|Forgotten Fundamentals: the HP-33S|
Message #1 Posted by Karl Schneider on 20 Aug 2004, 2:07 a.m.
Forum readers --
This post could be considered tardy, but it's one that's been rattling around a while with me.
I bought a new HP-33S from a retailer for $50 after the April NCEES exam cycle, with its related profiteering, was over. I didn't want to compete with those who needed an RPN calc for the exams, and wasn't about to pay an inflated price from a gouger. In fact, I wasn't even eager to buy one, having seen the photos of its warped chevron-style keyboard. However, the 33S would be useful as a calc without RAM limits that allowed development of programs for my 32SII, so I got one.
Verdict: Quite frankly, I would have been more pleased with a 32SII improved only by 2-4 kB of additional RAM. Although the 33S includes several new and helpful features, it exhibits apalling inattention to HP's time-honored fundamentals of calculator design. It's as though KinHPo "started from scratch" without examining the many other Pioneer models which offered the features added to the 33S.
Consider what was added to the 33S that the 32SII lacked, but other Pioneer models already had:
Two-line display: 42S
AOS with precedence: 20S, 21S, 22S, 27S
RPN/AOS dual mode: 17BII
Or, what could have been added:
Ins/del equation-editing: 27S, 17B, 17BII
Complete complex functions: 42S
One-line complex display: 42S
Any of these models could have served as good examples of thoughtful design.
What's good or "right" about the 33S?
- Unshifted x2 key (usually omitted from RPN calcs)
- "INTG" (round to nearest integer) function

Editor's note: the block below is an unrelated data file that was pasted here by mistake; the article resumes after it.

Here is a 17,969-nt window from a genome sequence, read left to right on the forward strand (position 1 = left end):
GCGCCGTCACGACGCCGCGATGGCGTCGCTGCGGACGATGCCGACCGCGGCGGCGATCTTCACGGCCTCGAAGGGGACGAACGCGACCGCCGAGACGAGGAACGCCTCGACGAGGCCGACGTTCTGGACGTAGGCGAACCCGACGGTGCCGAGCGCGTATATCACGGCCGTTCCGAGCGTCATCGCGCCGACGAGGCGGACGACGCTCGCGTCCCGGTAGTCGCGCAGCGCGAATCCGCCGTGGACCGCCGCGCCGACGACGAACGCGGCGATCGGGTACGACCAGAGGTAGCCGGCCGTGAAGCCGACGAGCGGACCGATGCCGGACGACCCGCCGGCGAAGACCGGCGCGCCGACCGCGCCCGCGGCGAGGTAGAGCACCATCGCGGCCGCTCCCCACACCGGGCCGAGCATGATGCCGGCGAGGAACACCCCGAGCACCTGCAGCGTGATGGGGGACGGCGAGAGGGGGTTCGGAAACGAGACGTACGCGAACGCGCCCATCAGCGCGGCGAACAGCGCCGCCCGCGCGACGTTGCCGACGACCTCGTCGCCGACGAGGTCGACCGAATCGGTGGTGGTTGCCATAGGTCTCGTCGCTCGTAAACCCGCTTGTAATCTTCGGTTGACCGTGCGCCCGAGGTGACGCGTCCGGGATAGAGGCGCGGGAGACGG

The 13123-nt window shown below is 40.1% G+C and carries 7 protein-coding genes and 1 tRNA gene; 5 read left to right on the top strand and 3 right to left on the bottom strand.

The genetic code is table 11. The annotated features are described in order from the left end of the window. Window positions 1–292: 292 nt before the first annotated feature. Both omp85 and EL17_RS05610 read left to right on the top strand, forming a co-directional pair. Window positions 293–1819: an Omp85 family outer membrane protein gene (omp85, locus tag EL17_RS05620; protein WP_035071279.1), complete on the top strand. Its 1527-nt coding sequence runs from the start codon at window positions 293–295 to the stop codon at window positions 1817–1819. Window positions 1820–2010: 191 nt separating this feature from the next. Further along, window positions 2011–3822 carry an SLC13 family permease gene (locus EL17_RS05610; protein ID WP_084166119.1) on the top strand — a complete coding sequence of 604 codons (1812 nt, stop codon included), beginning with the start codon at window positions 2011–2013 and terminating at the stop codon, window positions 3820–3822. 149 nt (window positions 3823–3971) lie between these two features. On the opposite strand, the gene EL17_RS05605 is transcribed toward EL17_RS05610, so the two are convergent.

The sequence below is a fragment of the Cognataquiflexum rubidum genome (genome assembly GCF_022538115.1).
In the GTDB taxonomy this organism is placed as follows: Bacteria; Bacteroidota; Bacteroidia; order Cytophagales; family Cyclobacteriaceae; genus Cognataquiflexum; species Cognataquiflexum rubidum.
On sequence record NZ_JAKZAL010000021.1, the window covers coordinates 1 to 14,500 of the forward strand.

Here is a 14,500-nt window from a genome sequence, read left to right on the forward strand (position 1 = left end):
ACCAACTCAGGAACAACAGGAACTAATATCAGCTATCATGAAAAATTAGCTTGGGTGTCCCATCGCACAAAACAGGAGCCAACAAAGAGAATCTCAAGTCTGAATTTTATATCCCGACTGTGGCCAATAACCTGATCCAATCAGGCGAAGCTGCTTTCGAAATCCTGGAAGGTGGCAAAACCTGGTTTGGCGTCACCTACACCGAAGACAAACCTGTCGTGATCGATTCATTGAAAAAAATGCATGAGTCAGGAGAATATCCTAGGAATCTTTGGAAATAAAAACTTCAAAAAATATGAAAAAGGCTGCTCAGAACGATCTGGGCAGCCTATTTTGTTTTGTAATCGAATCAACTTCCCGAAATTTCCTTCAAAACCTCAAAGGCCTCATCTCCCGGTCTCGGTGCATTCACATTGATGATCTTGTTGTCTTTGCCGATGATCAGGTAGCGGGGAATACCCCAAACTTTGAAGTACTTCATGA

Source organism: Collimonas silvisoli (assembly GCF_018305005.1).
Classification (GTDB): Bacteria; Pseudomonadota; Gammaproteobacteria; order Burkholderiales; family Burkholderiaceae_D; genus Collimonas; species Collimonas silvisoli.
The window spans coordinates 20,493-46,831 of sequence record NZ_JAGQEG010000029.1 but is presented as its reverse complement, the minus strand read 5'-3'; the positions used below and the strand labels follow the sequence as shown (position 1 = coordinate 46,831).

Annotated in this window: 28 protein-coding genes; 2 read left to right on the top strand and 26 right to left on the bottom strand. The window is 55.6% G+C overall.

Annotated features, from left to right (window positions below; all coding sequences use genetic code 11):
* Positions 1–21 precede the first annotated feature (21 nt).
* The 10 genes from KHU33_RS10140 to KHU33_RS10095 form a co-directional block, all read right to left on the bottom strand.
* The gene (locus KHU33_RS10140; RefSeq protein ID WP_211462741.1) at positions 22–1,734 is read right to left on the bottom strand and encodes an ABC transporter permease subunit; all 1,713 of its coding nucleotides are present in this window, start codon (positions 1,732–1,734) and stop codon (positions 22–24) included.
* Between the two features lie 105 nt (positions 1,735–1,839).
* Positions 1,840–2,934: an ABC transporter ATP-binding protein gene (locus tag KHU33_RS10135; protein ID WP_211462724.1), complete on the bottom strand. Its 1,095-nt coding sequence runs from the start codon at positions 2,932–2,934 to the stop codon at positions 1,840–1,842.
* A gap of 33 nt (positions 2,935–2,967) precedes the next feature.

- Scalable ENG display mode (Casios have had it for years)
- Physical constant list
What's wrong about the 33S? Let us count the ways:
- Rigorous testing methods were not applied.
- The "chevron" design degrades ergonomics, with irregularly-shaped, misaligned keys that don't fit the fingertips naturally. Keys in the middle column are larger than the others, for no practical reason.
- The four silver, raised keys that are labeled are awkward to press, being irregular and angled.
- Tiny, virtually-indistinguishable decimal point and comma. Inexcusable!
- Shadowing when viewed at a sharp angle.
- Glary, reflective screen. (The 1990 Pioneer upgrades addressed that one.)
- Tiny, hard-to-read annunciators on the upper part of the display, in the shadows
- The display instantly changes to name of function when a key is pressed, instead of after a time delay when the key is held down, as on the 32S, 32SII, and 42S. It is disconcerting to watch the display flash each time an operation is performed.
- The two "shift" colors contrast nicely with the faceplate, but not with each other. This causes me (and others, I presume) to make more mistakes by using the wrong shift key.
- Poor spacing and cluttered detail -- exacerbated by the crooked layout -- make it sometimes difficult to determine what imprint belongs to which key.
- Remarkable illogic in placement of functions. This aspect of design was carefully planned in HP's masterful Voyagers. There was also a coherent concept in the fully menu-based 32S that was degraded in the partially menu-based 32SII, and has become haphazard in the 33S:
- Why isn't "HYP" adjacent to SIN/COS/TAN?
- Why are "RPN" and "ALG" buried in the keyboard, and not under the "MODES" menu, as on the HP-17BII?
- Why isn't Roll Down" adjacent to x<>y?
- Why aren't the probability functions (seed, rand, nCr, nPr) grouped together under a menu, as they were on the 32SII?
- Why aren't ABS, IP, FP, RND, and INTG consolidated under a menu named "PARTS" (32S/32SII) or "CONVERT" (42S)?
- There's a special "ENG/<-ENG" key. Why retain "ENG" under the "DISPLAY" menu? FIX/SCI/ALL can be used to set precision (the way Casio does it). Then, "." and "," could be moved to the "DISPLAY" menu, thus making room for "RPN" and "ALG" under the "MODES" menu.
On the 33S menus: The 2-line display made possible more selections (as "pick-a-number" or "cursor-and-enter") in the menus, but I prefer the "press-the-softkey" system of the Pioneers, in both 1-line and 2-line displays.
I've noted that I spend considerable time hunting for functions on the 33S, for the reasons listed above -- clutter, visual indistiguishability, haphazard arrangement. The hard-to-read numerical display is a disqualifying offense.
When I eventually take the PE exam, I'm bringing the 32SII. I have also lobbied NCEES to explicitly approve the 11C, 15C, and 20S -- all of which are better-designed computational tools.
Edited: 20 Aug 2004, 2:27 a.m.